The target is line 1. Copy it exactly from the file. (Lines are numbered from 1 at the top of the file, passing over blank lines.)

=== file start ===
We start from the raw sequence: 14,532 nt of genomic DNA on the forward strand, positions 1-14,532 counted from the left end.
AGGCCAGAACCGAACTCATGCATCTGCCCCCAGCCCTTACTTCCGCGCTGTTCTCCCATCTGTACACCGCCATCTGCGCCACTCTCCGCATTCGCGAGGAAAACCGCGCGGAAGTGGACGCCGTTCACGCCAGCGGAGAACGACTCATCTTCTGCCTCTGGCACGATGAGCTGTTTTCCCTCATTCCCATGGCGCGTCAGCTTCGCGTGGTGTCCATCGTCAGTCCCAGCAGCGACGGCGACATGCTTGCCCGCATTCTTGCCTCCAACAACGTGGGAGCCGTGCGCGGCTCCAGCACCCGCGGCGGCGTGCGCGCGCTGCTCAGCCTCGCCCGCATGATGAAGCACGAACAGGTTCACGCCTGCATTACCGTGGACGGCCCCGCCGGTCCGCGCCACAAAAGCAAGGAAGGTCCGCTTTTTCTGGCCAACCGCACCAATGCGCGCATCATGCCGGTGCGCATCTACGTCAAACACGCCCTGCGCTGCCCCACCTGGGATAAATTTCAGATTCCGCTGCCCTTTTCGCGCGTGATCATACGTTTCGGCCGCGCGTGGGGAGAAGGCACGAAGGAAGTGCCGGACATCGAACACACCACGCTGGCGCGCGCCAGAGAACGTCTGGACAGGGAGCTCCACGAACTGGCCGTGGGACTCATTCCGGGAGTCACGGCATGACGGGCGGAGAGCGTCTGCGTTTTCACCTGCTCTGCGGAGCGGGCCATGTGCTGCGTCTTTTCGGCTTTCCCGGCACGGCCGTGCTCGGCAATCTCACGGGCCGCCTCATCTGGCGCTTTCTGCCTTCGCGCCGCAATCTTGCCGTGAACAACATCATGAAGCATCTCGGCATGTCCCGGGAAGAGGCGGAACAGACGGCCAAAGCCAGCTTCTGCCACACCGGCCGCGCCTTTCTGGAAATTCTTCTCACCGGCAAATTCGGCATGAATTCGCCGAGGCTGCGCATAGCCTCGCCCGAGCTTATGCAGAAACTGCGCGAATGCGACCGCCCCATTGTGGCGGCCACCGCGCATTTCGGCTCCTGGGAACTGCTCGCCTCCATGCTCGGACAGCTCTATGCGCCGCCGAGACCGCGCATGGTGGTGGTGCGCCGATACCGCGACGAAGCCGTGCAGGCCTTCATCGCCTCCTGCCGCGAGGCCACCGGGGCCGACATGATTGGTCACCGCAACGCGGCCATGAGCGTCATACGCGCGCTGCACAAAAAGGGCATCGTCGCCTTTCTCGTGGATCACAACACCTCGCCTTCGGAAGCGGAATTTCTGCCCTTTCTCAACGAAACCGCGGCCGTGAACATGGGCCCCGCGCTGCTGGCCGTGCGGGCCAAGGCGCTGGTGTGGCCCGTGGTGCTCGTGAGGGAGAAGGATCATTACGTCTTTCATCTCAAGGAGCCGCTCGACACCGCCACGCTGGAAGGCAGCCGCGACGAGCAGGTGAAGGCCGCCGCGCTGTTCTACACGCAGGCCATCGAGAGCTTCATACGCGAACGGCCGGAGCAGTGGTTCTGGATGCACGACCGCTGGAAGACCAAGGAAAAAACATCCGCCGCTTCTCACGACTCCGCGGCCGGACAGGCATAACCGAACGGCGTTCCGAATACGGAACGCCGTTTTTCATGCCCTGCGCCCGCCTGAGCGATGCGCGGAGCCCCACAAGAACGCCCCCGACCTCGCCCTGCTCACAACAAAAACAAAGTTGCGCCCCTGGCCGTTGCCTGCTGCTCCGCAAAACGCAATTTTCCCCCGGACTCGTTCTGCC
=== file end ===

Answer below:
We start from the raw sequence: 14,532 nt of genomic DNA on the forward strand, positions 1-14,532 counted from the left end.